I'm usually a fairly active person. I love my morning walks (with Joan in the pram) and ballet/barre videos via YouTube, however in the early stages of this pregnancy, for whatever reason, I intuitively didn't feel like moving vigorously. That started to change around 15 weeks, and I developed a strong urge to exercise. Since then I have been loving this Youtube prenatal workout, and will do a 20 minute video perhaps 3-4 mornings a week in place of my morning walk. The reason I'm not going on as many walks at the moment is because it's often raining in the morning, or it'll be super cold. And while I LOVE walking when it's cold out, if Joan has a cough (which isn't uncommon at the moment), I don't like to take her out in the early morning, 5 degree Celsius weather. My goal with exercise is to build strength and stamina, which will help support my body as it grows our baby and hopefully assist me during labour, as well as help my recovery postpartum. I also find that being active helps increase my energy levels day-to-day. I considered doing some yoga or pilates, but would prefer to do it at a studio rather than videos at home (just for the extra guidance). But right now, with everything else we've got going on and that I'm already paying for (a private OB and monthly acupuncture), I'm not able to fit it in. I do a quick stretch every morning and night, though. About that monthly acupuncture, I started it to help me balance my hormones after our second miscarriage last year, and have just kept it up! It's not something I did last pregnancy, but I have been really loving it this time around, and find it helps with my headaches and back tenderness.


Another thing I am really intuitive about is resting my body. When I feel as though I have been on my feet for too long, or if I recognise that I have been too busy darting around, I make sure to stop and rest. When this happens, Joan and I will make a cup of tea, grab some books and park on the couch for an hour. I might also scrap dinner plans and defrost something from the freezer. I think it's so important to listen to your body and not push yourself - at all times, though especially during pregnancy. I also try to go to bed early and avoid screens at least thirty minutes before sleeping. I'm not feeling as rested, these days, as I'm waking multiple times overnight (I blame hormones, needing to pee more often and the fact that it's harder to get comfortable), and so I'm trying to do whatever I can to maximise my sleep quality.

I am such a fan of showers. Even just one minute under running water makes me feel completely revived. As my body grows and starts to stretch and ache, I'm finding warm water and moisturising to be increasing beneficial. I have a quick shower every morning and night, and try to remember to moisturise my body afterwards. To be honest, I rarely moisturise more than my face, however when I do put oil or cream on my belly (usually just coconut oil), I feel so good! I am super excited for when our bathroom renovation is finished and I can start having baths again.


When I was pregnant with Joan I devoured pregnancy and birth books. This time around I'm only just starting to get into them, however I plan on reading a little every night, just to get my head in the space of baby + birth. Ina May Gaskin is such a wonderful resource, and leaves you feeling so empowered. I plan on re-reading her guide to childbirth and spiritual midwifery, and perhaps Gentle Birth, Gentle Mothering (which was great! I just need to see if my library has it). Once I hit the third trimester (in less than a month!) I also plan on reading over my Hypnobirthing resources. Oh, and though it's not reading, I am watching Call the Midwife. I love that show.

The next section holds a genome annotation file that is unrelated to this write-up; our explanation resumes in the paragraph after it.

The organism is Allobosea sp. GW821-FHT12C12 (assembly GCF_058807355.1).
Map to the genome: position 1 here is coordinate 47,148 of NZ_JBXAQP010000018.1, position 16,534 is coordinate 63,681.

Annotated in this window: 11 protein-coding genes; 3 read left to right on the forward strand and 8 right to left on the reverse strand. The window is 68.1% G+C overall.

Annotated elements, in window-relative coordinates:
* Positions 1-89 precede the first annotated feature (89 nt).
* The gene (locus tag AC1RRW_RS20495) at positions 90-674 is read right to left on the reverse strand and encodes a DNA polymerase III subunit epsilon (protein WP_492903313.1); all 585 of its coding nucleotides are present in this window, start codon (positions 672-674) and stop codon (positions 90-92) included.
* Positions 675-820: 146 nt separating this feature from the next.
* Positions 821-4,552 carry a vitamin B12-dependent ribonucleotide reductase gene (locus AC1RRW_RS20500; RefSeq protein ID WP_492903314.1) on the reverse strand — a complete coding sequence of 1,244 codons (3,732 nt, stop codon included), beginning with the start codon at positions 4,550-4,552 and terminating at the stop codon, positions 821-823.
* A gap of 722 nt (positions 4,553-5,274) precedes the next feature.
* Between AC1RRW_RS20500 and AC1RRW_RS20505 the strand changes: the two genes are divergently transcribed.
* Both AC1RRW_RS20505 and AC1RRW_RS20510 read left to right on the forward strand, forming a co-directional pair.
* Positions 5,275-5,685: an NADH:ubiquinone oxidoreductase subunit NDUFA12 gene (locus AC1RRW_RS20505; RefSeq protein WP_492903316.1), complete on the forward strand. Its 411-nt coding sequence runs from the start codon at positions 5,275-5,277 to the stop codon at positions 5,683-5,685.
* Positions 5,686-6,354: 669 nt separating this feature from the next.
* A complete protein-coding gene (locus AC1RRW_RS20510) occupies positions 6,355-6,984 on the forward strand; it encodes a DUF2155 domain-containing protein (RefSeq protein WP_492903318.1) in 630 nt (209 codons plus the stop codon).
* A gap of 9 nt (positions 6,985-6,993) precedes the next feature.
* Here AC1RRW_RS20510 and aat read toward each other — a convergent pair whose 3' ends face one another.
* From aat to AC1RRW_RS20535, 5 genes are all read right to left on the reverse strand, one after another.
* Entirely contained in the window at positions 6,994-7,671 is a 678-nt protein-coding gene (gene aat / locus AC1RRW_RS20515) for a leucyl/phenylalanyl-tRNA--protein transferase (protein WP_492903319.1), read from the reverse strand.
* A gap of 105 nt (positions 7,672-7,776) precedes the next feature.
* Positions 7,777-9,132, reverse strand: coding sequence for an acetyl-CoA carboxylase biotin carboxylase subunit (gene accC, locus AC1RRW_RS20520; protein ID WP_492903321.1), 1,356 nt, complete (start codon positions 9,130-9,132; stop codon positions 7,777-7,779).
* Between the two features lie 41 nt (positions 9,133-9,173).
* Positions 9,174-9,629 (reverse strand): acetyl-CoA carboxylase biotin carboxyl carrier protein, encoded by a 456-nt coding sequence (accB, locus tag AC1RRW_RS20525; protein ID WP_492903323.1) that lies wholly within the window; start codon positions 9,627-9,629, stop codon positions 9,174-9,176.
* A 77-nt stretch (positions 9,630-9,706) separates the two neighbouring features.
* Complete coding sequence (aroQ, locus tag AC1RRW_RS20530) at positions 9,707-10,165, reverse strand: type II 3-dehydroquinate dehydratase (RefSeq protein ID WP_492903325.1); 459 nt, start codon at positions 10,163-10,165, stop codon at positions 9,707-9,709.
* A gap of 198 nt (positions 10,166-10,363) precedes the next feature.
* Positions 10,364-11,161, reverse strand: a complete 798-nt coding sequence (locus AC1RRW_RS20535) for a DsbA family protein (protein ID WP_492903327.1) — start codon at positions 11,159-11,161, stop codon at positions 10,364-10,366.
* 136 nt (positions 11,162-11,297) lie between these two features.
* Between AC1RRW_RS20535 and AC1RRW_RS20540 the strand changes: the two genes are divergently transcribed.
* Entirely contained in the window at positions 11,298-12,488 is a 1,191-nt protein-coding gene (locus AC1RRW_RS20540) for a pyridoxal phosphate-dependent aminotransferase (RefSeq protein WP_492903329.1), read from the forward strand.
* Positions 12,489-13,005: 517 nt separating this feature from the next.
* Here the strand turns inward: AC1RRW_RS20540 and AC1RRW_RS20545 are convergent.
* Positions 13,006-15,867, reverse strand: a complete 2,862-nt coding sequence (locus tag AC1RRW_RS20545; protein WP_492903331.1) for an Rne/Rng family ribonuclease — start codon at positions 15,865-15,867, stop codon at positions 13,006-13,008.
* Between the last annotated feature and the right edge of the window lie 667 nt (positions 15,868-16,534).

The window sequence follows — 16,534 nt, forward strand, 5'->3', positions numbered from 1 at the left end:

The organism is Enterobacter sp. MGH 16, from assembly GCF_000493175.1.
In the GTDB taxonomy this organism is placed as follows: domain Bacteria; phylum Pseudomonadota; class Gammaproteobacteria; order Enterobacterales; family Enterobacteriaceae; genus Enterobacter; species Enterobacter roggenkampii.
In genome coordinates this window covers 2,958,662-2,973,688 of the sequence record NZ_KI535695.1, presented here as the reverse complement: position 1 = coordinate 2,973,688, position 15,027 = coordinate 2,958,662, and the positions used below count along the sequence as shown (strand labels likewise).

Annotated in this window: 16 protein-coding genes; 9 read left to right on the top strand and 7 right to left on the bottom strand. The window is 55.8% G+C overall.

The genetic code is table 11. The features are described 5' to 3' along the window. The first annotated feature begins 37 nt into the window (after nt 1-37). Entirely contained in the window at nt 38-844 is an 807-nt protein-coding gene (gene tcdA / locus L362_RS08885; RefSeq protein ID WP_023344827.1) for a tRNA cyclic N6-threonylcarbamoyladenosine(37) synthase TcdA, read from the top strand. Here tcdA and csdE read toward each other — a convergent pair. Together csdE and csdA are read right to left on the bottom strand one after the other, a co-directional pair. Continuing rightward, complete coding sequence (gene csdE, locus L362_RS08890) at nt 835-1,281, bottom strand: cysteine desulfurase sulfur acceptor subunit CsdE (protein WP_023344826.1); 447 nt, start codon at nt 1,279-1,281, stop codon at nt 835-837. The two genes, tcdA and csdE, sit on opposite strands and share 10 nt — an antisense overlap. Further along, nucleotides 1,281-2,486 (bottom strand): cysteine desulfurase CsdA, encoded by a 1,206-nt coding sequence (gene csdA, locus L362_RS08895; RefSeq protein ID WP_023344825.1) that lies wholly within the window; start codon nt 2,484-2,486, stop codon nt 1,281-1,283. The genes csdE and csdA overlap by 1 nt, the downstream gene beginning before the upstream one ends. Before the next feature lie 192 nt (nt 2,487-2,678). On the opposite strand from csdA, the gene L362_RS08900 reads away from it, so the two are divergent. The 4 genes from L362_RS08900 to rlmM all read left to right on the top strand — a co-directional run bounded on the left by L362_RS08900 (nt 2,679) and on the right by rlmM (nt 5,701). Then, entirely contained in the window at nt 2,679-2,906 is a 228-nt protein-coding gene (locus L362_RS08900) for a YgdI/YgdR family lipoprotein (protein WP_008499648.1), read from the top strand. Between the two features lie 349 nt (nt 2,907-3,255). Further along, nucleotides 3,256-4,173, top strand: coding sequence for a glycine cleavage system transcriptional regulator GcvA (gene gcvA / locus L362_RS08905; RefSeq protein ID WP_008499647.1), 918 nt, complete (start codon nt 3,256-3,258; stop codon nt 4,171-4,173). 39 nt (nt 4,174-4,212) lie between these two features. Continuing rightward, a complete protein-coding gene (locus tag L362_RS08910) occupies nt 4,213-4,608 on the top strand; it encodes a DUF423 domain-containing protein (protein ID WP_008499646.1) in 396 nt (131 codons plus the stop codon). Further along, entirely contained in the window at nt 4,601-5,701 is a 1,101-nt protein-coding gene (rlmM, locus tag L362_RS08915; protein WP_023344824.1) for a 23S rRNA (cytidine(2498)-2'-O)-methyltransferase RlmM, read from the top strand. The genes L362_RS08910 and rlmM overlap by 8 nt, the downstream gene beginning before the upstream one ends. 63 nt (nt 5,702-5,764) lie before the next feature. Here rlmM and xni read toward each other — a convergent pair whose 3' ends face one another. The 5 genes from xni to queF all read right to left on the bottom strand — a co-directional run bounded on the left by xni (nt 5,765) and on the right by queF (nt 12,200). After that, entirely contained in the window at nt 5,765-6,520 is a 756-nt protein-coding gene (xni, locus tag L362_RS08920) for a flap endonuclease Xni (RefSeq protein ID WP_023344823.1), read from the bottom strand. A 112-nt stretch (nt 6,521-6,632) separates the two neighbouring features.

I didn't really get the nesting bug when I was pregnant with Joan. This time around, it's hit early!  I'm cleaning, decluttering, rearranging and making space for this new little love as a way of mentally preparing for this new chapter. I prefer to live in a clutter-free environment, so I'm hoping this decluttering nesting bug will help make our home environment as pleasant as possible for the hazy postpartum days. Oh, and lastly, I'm already thinking about what I will be cooking and freezing before bubba arrives. I plan on making a tonne of broth, as well as some slow-cooked beef dishes, soups and snacks like banana bread and cookies.

I'm not just preparing for one baby, I'm preparing for life with two children. Lately I've been jotting down ideas that come to me, or which I come across from other people, that I think will help ease the transition - for both Joan and myself. Joan can play by herself really well, and encourage that, however there are definitely occasions when she's not in the mood and just wants me. And so, I plan on creating a few different activity bags that I can easily whip out, which will hopefully distract her and keep her content when I need to care for the baby. I don't expect it to always work, but if I can think of some awesome things to put in the bags (I've already got some crafty things and books like this, which she adores) hopefully it will work some of the time. It's been the two of us for almost three years, so I know it'll be hard to feel like I'm not giving her my everything. Maybe I should make myself a comfort bag, too, filled with chocolate. 

I've also been intentionally connecting with Ben and making sure we are on the same page with the sort of support we will need to give each other. We're in a really easy stage of life now - Joan is almost three, we're not as exhausted and we have loads of time for Joan, ourselves and each other. I am very conscious that soon this will all change, so I'm trying to think about how to make this transition as easy as possible for all of us.

There you go, folks! I'd love to hear how you're taking care of yourself during pregnancy, or what worked for you in the past. And any tips for transitioning from one to two!

Heidi xo